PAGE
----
Tapiz is one of Argentina's most technologically advanced wineries, and boasts some of Mendoza's finest and highest estate vineyards. International Wine Cellar writer Stephen Tanzer has called their bottlings "Genuinely Excellent Wines."
Patricia Ortiz purchased the Tapiz winery from Jess Jackson (Kendal Jackson) a few years ago. Winemaker Fabian Valenzuela creates a beautiful tapiz (tapestry) between the wine's intense, high-altitude fruit and its oak aging, creating a family of full-bodied wines that beautifully complement food.
The vineyards are at a high elevation, from about 3,000 feet to almost 5,000 feet, and the view across the Uco Valley on one side and the Andes Mountains on the other is awesome. Under the shade of olive trees, we ate fantastic Empanadas cooked in the traditional mud oven Horno del Barro.
Their award-winning and highly reviewed wines all show fresh fruit, and bright, clean acidity, which makes them the ideal food wine. (Retailing at about $12.99.) All their wines were very good and a good complement to the Lamadrid wine we tried the day before. The Lamadrid wines were fruit forward with nicely integrated acidity and great balance; the Tapiz all have a beam of clean and bright acidity surrounded by lush fresh fruit.
All the Tapiz wines were good, but there were a few standouts. You would never guess that the Chardonnay 2010 didn't go through malolactic fermentation because is has such great body and is so lush in the mouth. Fabian tells us that the fermentation was 94 percent in stainless steel tanks, 5 percent in French oak, and 1 percent pure love—and it shows it. This is a show-stopper of a Chardonnay at under $14.
The voluptuous Malbec 2010 is a can't-miss with the classic cherry flavors and chocolate and vanilla in the background. Malbec lovers owe it to themselves to try this!
The Torrontes 2010 is a fuller bodied style. It sees just 4 percent oak during fermentation to give it that lush mouthfeel you don't often get in a Torrontes. A very fruity palate and good acidity lead to a very long finish; great food wine.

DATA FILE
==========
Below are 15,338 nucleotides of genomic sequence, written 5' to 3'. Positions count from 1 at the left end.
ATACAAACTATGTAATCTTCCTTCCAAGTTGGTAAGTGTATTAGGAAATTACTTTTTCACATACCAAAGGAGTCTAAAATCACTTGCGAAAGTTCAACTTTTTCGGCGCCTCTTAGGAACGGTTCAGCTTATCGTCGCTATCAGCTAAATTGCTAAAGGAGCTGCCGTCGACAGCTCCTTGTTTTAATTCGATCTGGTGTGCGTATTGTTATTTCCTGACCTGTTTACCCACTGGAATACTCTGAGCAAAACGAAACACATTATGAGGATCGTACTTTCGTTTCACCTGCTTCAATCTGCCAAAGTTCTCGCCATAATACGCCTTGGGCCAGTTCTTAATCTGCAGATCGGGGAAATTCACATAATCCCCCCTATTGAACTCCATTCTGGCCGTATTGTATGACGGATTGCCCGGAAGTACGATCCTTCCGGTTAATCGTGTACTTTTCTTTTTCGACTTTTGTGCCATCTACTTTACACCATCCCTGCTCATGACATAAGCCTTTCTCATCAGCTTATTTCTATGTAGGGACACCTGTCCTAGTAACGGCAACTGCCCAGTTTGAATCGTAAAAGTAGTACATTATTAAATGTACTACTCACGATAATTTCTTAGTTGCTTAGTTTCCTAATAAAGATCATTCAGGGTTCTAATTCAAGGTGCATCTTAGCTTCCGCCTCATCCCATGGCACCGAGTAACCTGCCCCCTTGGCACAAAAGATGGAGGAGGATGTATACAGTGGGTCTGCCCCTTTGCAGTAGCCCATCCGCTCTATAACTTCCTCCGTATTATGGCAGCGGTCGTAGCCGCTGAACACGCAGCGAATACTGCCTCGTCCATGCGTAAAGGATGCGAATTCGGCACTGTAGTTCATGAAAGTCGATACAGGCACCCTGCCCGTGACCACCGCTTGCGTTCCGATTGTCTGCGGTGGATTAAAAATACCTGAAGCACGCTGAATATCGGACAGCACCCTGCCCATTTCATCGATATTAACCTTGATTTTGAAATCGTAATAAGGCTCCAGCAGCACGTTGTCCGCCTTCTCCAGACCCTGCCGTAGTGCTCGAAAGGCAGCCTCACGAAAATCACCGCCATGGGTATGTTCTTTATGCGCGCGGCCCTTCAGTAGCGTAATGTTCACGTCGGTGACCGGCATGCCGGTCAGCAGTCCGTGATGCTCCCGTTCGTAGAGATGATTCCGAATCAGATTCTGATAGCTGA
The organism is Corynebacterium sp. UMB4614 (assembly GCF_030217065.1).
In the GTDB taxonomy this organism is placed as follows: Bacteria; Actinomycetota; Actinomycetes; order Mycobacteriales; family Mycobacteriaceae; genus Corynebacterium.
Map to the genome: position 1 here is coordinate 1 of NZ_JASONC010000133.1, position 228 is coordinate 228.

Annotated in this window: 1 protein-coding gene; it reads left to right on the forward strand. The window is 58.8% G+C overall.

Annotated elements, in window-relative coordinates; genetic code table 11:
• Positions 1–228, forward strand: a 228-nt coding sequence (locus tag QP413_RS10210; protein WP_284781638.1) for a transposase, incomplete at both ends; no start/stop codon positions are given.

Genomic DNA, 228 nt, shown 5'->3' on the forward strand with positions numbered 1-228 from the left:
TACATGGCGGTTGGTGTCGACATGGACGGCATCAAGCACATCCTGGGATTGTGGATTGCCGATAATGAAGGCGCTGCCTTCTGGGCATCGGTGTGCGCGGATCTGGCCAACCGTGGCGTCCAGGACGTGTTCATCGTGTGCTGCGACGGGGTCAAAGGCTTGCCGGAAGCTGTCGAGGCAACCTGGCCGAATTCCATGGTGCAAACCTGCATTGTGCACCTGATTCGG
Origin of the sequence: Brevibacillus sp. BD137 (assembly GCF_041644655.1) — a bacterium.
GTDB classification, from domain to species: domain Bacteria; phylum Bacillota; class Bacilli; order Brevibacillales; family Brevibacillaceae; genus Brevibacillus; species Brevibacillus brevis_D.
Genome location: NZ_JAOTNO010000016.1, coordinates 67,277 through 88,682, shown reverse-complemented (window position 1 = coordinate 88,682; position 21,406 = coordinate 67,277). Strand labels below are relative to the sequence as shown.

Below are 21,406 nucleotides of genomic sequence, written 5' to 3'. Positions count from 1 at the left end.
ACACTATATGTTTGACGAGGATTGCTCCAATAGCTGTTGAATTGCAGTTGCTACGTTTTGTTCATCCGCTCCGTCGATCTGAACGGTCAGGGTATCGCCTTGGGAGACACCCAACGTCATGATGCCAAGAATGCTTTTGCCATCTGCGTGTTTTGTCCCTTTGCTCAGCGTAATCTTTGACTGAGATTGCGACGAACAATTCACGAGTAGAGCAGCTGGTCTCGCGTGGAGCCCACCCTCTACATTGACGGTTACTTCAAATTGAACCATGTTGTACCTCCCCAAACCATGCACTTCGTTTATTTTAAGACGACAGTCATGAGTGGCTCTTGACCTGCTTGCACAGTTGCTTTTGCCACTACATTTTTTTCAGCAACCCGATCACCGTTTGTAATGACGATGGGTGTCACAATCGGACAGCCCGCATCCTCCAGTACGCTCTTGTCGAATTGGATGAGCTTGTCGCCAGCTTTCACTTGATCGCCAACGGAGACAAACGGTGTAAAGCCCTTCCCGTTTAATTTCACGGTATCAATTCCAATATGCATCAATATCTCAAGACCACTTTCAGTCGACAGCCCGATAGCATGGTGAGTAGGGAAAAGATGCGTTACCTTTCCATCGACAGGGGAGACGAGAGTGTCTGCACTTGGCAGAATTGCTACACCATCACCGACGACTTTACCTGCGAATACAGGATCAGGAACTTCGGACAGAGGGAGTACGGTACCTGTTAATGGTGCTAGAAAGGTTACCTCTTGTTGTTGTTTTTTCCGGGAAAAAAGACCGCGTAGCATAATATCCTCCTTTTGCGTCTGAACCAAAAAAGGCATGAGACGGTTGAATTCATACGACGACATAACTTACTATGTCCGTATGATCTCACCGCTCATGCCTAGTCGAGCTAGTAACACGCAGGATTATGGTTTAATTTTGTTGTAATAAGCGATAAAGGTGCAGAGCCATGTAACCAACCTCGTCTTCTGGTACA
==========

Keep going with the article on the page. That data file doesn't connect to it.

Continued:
Also worthy of more than a passing mention are the Syrah 2010, with its smoky aromas and sweet bright fruit; the Merlot 2009, with its silky smooth tannins; and the Cabernet 2009. The Cabernet will stand up to any Domestic Cabernet costing much more than what you will pay for this gem.
I highly recommend placing special orders for the Seleccion de Barricas 2008, which is a world-class wine. A blend of 40% Malbec, 36% Cabernet, 14% Merlot, and 10% Syrah, it's fermented in stainless steel tanks for 14 days, aged 18 months in new French oak barrels, then18 months in bottle. One member of our group thought you can taste every grape. Stack this (approximately) $40 wine up against any CA or NW[Domestic] blend selling for $70-$80. It's an absolute treat! This is one of the best wines I have ever had! (Place your order now so you don't miss it. It will be available soon.)
Then we're off to the 2010 "Spirit of the Andes" certified organic vineyards and winery, a relatively new project for Patricia and Fabian. We tried their 2010 Malbec and the sparkling Torrontes—what a great idea! The Malbec was great and can stand on its own without the organic stipulation. It's just a great Malbec with all the classic characteristics. If you make your wine decision based on whether or not it's organic, then look no further. You will not find a comparable organic Malbec. You may have to special order it but it's worth the little effort it takes to do so. Yum.
To top off our tour we were given an up-close tour of the vineyards from horseback. What a day!
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